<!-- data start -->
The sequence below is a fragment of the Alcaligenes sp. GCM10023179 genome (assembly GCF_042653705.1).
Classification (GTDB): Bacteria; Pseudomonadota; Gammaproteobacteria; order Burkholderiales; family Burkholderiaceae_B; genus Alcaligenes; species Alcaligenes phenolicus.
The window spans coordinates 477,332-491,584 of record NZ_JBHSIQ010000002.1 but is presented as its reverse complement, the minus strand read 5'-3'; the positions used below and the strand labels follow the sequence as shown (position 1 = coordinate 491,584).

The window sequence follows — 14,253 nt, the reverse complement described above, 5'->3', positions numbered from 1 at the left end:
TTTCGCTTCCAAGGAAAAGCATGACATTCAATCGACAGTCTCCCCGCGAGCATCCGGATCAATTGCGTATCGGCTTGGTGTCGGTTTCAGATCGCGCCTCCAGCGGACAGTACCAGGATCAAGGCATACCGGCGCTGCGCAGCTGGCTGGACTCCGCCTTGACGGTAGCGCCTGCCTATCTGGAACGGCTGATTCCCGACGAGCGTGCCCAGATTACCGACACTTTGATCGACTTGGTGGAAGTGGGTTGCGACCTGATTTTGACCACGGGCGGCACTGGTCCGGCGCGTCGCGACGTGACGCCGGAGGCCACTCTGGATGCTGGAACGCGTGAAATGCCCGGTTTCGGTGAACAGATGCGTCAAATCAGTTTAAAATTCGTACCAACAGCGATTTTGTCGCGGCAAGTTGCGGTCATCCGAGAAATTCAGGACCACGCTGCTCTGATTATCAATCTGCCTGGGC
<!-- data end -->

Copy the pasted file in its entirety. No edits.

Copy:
The sequence below is a fragment of the Alcaligenes sp. GCM10023179 genome (assembly GCF_042653705.1).
Classification (GTDB): Bacteria; Pseudomonadota; Gammaproteobacteria; order Burkholderiales; family Burkholderiaceae_B; genus Alcaligenes; species Alcaligenes phenolicus.
The window spans coordinates 477,332-491,584 of record NZ_JBHSIQ010000002.1 but is presented as its reverse complement, the minus strand read 5'-3'; the positions used below and the strand labels follow the sequence as shown (position 1 = coordinate 491,584).

The window sequence follows — 14,253 nt, the reverse complement described above, 5'->3', positions numbered from 1 at the left end:
TTTCGCTTCCAAGGAAAAGCATGACATTCAATCGACAGTCTCCCCGCGAGCATCCGGATCAATTGCGTATCGGCTTGGTGTCGGTTTCAGATCGCGCCTCCAGCGGACAGTACCAGGATCAAGGCATACCGGCGCTGCGCAGCTGGCTGGACTCCGCCTTGACGGTAGCGCCTGCCTATCTGGAACGGCTGATTCCCGACGAGCGTGCCCAGATTACCGACACTTTGATCGACTTGGTGGAAGTGGGTTGCGACCTGATTTTGACCACGGGCGGCACTGGTCCGGCGCGTCGCGACGTGACGCCGGAGGCCACTCTGGATGCTGGAACGCGTGAAATGCCCGGTTTCGGTGAACAGATGCGTCAAATCAGTTTAAAATTCGTACCAACAGCGATTTTGTCGCGGCAAGTTGCGGTCATCCGAGAAATTCAGGACCACGCTGCTCTGATTATCAATCTGCCTGGGC